Roglič off top form and Evenepoel with much still to prove: analysing the Vuelta contenders's form so far
How are the Vuelta a España contenders faring ahead of the back-to-back summit finishes?
Thursday August 25 2022 was a day that has been years in the making. It was the stage that the generational talent of Remco Evenepoel (Quick Step-Alpha Vinyl) at last announced himself at Grand Tour level, fulfilling the talent we have long known him to possess in the sternest format of road cycling.
The 22-year-old seized control of the GC race at the Vuelta a España with a dominant ride up the Pico Jano, dropping every one of his GC rivals bar Enric Mas (Movistar) to take the red jersey. He might not have caught Jay Vine (Alpecin-Deceuninck) to win the stage, but this still felt like a breakthrough moment in the Belgian’s career, when he made the transition from classics and stage race superstar to Grand Tour contender.
But how much did we really learn about the Belgian that we weren’t already aware of? Evenepoel’s ability to produce sensational performances on single days has not been in doubt, as demonstrated by his sublime wins at both Liège-Bastogne-Liège and San Sebastian earlier this year.
Granted, this was new ground for Evenepoel in terms of the severity of the climbing. He has been known to falter on longer, sustained efforts like the Pico Jano, which, being 12.5km at an average gradient of 6.5%, was a genuine category one mountain top finish.
But there are still sterner tests to come, and Evenepoel still has a lot to demonstrate before we can confidently say he is ready to win this Vuelta.
First, he has to produce these kinds of climbing performances consistently. Grand Tours are all about consistency, and a single bad day would undo all of the gains he has made so far. The back-to-back summit finishes this weekend will be especially telling.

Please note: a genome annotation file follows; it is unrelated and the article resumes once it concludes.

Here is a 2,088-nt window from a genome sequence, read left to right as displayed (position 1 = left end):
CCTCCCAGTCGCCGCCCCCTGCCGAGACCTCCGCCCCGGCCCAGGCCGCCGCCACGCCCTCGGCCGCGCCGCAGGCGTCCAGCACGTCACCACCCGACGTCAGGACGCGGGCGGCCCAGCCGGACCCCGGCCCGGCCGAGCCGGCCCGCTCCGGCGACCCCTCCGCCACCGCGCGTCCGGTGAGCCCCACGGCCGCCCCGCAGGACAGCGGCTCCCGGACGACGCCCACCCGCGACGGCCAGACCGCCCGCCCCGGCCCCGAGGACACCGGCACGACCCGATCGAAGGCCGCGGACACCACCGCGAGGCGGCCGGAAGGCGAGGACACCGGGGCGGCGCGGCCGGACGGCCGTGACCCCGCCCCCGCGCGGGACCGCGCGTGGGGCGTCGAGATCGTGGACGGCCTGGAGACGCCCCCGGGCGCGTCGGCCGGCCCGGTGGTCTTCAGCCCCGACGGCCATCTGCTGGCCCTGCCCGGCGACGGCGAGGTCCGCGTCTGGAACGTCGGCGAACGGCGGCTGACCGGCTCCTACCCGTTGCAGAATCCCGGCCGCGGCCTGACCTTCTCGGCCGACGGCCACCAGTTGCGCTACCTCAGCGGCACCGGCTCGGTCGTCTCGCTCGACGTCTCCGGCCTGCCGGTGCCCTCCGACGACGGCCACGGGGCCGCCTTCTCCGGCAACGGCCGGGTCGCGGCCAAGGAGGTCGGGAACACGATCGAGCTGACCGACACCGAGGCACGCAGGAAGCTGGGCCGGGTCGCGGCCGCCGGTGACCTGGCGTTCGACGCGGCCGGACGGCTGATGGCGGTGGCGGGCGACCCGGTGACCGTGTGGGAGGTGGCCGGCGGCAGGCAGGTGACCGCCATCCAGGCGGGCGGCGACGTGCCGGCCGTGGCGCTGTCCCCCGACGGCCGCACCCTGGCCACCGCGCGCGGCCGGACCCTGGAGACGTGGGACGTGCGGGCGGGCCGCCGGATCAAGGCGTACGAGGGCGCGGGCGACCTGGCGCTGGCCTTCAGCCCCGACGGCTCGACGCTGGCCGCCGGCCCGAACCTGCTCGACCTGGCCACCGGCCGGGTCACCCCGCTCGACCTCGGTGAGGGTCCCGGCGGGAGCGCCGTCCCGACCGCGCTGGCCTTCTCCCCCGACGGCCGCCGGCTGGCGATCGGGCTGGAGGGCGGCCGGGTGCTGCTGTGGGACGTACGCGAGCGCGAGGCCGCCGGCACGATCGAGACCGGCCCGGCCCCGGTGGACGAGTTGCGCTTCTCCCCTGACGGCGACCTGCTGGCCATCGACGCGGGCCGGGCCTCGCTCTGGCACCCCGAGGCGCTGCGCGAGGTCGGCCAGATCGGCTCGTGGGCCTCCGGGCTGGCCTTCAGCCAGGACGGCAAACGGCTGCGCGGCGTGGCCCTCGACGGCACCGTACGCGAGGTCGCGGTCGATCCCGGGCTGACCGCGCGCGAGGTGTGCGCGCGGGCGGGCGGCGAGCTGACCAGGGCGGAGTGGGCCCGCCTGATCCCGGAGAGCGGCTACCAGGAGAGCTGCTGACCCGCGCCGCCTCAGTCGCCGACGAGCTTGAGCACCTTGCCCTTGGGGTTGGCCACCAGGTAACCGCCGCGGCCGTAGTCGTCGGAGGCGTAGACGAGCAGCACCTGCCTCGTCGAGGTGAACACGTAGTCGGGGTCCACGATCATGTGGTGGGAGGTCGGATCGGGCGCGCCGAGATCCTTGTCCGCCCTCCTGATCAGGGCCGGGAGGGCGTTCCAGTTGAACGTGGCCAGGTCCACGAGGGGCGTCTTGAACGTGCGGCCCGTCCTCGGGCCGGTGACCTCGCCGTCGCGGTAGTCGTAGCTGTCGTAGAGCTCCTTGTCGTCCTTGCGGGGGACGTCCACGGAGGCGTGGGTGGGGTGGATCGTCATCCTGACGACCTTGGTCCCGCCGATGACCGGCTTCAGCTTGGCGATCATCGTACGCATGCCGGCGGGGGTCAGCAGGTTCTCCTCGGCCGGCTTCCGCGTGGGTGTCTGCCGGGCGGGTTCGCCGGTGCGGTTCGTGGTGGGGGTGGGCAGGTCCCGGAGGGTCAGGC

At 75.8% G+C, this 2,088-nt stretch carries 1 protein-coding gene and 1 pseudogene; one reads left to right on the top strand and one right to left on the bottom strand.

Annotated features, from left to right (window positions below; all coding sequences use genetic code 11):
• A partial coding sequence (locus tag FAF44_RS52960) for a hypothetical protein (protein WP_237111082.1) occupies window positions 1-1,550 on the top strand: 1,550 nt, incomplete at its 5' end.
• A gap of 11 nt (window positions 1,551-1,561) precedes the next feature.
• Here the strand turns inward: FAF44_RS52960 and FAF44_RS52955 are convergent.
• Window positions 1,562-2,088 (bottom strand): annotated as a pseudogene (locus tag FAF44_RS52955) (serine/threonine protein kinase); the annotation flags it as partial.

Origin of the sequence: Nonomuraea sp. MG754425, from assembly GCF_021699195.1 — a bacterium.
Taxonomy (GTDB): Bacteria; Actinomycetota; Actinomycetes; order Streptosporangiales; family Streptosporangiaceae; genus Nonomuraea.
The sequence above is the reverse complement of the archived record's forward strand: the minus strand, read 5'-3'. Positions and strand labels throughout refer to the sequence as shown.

Secondly, it must be remembered that Evenepoel has never finished a Grand Tour. Sure, he can climb that well after six days of racing, but can he reproduce such a performance during the second and then third week?
And though the Pico Jano, there are still significantly harder mountains to come — most notably the high-altitude test of Sierra Nevada on stage fifteen. All the action on the Pico Jano might just have been a proxy war for what’s to come that day, where the final fate of the Vuelta could really be decided.
The Grand Tour experience of the riders lurking below Evenepoel on GC might therefore still prove to be a trump card. Within two minutes of the Belgian are four riders who have all previously won Grand Tours. One of those is of course Primož Roglič (Jumbo-Visma), who had before that stage once again looked the man to beat.
While Roglič’s performance on the Pico Jano indicates that he is indeed still lacking his best legs following the injury sustained at the Tour de France, by finishing inside a large chasing group of GC favourites to keep himself as high as fourth on GC at 1-01, the defending champion is still well in contention. Evenepoel and the other contenders have much to fear if he works his way into top form over the next two weeks.